- Assemble the internal braces first, then build the box around them.
- The plans are bang-on if you get the DS1501 and 370 watt amp. If you get a bigger driver and amp, adjustments will need to be made. DO NOT finalize your build while you’re waiting for the parts to come in! I had to use a reciprocating saw through the openings front and back to cut clearance for the amp and driver. This was uncomfortable, stupidly dangerous, and made me butcher my geometrically perfect braces. This detail alone accounted for about 80% of naughty words and prayers uttered during the project.
This shows the driver touching the internal bracing, even after cutting a large notch in my brace. This made me sad. “If you let the driver touch the internal bracing, you’re gonna have a bad time.” – South Park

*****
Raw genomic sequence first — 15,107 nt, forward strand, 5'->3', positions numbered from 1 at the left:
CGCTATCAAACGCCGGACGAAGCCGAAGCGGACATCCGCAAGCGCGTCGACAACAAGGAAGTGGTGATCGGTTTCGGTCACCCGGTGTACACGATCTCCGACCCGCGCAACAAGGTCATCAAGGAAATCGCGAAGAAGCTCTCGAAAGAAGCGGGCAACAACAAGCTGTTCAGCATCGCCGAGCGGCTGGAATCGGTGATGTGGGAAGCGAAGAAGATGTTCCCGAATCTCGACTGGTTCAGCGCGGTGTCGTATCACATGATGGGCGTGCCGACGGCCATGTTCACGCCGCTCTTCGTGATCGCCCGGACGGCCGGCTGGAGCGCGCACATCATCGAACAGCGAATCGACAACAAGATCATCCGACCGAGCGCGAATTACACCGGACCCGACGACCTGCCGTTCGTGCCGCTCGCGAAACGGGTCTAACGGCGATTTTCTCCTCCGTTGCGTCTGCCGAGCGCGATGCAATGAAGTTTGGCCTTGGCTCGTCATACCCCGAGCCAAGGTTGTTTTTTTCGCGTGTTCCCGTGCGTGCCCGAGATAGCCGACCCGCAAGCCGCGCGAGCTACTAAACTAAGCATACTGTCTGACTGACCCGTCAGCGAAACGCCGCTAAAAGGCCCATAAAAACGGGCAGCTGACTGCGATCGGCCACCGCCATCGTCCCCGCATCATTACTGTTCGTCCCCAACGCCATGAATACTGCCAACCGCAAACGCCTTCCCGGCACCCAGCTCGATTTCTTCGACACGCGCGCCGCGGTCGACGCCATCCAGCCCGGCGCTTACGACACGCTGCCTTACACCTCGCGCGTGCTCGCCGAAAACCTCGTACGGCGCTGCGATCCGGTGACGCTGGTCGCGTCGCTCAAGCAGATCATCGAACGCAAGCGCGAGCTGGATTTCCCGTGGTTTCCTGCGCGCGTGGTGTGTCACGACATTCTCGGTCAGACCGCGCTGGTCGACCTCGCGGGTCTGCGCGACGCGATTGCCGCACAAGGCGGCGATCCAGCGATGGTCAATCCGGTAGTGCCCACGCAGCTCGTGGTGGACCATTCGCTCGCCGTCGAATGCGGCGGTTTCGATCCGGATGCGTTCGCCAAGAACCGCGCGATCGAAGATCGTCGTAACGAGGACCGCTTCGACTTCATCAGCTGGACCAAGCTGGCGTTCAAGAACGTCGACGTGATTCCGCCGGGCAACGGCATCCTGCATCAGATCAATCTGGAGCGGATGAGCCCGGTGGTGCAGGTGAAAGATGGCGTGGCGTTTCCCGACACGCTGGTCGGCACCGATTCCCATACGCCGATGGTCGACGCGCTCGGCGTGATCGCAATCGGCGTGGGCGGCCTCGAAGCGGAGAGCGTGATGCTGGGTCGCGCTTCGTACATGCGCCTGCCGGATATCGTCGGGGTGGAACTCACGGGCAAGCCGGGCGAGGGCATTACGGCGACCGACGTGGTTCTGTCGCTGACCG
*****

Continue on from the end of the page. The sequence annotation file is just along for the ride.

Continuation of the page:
- For better corners, cut some pieces larger and trim to flush afterwards using a router. I don’t care how many times you measure, you’re not going to have perfect corners otherwise. (My corners are terrible, and not fixable, because of the thickness discrepancy noted above. Even with proper stock, you need to account for the thickness of glue and other discrepancies, so work smarter, not harder. If you don’t have a router and a flushing bit, your box will never be perfect. Fact.)
- You can get away with making all circle cuts with a jigsaw (even freehand) except for the outer baffle. The inner braces and inner baffle will never be visible once assembled, your secret will be safe with me.Listening: